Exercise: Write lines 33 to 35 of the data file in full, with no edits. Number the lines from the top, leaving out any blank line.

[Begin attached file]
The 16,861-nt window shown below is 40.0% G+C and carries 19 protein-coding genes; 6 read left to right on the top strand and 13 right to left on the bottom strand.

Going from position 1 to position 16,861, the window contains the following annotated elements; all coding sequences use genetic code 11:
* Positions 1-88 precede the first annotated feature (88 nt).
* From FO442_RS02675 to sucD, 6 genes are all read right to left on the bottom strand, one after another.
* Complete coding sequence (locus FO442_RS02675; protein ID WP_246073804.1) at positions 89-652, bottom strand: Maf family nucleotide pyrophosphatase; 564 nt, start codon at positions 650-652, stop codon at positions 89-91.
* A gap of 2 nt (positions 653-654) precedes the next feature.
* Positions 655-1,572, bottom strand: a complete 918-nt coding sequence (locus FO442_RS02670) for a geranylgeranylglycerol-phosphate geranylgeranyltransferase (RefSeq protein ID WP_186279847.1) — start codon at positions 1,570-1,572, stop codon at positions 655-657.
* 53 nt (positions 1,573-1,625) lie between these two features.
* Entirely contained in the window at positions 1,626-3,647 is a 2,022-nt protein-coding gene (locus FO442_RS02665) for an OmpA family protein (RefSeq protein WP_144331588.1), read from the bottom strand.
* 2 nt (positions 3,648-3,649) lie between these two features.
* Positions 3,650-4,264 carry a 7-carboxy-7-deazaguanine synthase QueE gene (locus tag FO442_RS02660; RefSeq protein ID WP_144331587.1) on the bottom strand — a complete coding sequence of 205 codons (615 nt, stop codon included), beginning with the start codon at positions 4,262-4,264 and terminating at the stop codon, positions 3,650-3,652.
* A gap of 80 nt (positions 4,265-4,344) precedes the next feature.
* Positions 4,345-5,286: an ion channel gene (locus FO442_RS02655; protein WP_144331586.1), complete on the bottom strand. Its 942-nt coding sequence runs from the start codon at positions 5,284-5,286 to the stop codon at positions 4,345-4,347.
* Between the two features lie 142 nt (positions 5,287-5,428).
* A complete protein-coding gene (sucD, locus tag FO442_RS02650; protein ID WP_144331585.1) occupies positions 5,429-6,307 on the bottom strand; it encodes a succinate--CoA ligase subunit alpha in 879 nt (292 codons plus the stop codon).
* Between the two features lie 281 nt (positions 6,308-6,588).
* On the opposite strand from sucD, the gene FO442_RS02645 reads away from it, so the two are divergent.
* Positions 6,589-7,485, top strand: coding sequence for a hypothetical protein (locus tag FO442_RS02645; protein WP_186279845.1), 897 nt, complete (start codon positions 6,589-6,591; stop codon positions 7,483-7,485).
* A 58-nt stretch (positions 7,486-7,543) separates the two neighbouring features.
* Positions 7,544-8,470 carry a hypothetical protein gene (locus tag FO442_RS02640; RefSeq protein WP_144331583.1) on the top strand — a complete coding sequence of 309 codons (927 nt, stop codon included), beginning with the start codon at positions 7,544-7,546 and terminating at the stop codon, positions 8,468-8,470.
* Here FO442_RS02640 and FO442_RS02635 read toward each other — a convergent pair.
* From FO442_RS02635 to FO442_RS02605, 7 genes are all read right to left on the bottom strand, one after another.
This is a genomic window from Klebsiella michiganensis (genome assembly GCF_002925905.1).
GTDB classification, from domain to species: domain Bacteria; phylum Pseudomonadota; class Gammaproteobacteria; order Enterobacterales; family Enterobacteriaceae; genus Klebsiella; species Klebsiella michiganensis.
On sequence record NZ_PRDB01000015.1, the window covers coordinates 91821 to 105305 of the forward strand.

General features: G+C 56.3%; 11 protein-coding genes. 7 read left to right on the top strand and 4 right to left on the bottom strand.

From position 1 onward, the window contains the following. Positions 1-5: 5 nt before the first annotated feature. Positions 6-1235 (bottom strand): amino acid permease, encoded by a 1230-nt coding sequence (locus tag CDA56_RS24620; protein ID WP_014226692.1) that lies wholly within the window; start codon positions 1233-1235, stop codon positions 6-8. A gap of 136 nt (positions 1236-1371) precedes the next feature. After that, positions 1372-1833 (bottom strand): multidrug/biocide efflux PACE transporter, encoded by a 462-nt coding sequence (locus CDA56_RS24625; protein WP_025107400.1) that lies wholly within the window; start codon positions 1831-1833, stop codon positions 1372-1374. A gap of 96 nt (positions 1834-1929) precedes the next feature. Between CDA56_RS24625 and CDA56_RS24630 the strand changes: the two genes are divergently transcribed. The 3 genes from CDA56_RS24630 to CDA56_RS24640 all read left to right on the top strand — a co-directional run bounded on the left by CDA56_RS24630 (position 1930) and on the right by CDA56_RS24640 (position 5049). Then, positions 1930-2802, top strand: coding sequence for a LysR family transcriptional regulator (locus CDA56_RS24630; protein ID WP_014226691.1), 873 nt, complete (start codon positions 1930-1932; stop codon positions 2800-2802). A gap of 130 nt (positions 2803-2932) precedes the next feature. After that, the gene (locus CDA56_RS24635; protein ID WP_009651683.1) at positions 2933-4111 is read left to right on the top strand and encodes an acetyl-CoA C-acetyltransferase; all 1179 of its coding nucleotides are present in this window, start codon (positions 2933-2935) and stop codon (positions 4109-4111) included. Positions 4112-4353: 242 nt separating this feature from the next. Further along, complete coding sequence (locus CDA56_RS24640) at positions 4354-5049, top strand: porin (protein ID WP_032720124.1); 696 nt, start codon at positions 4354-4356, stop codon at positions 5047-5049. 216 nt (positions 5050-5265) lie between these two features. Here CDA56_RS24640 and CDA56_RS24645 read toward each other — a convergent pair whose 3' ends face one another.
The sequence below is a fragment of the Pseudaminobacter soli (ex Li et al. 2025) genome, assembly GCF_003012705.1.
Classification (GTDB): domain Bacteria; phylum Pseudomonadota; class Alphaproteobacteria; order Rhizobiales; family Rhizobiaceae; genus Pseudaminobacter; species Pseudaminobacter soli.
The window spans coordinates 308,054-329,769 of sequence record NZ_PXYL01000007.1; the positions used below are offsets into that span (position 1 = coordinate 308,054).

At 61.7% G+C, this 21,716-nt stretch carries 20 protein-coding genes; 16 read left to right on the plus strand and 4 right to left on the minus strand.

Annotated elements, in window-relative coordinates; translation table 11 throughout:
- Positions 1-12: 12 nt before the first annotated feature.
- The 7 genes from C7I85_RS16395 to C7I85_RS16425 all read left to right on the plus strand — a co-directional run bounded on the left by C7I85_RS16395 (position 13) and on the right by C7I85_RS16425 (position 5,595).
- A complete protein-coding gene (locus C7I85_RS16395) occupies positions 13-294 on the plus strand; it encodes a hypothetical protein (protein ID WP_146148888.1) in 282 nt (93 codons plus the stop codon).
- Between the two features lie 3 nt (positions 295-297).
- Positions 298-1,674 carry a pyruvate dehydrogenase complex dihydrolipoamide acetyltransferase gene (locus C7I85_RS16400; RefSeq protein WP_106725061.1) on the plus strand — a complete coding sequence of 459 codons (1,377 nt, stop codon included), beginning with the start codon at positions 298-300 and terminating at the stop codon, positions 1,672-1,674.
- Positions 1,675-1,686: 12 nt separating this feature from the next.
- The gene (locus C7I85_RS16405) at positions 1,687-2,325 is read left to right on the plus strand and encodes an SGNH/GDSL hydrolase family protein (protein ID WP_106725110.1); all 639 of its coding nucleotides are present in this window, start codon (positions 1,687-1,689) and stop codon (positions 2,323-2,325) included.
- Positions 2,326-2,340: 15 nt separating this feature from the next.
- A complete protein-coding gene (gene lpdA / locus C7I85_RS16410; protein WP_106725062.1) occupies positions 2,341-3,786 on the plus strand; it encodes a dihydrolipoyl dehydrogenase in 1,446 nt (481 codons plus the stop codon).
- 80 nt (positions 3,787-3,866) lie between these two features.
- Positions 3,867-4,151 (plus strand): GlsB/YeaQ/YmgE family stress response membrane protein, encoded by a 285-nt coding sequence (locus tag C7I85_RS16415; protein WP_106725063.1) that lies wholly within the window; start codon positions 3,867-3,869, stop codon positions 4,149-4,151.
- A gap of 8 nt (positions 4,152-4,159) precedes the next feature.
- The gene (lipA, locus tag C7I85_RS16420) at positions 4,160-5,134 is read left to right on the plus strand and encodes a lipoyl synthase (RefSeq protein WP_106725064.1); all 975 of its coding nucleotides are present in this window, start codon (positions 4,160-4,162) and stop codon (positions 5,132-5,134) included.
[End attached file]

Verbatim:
- Positions 1-12: 12 nt before the first annotated feature.
- The 7 genes from C7I85_RS16395 to C7I85_RS16425 all read left to right on the plus strand — a co-directional run bounded on the left by C7I85_RS16395 (position 13) and on the right by C7I85_RS16425 (position 5,595).
- A complete protein-coding gene (locus C7I85_RS16395) occupies positions 13-294 on the plus strand; it encodes a hypothetical protein (protein ID WP_146148888.1) in 282 nt (93 codons plus the stop codon).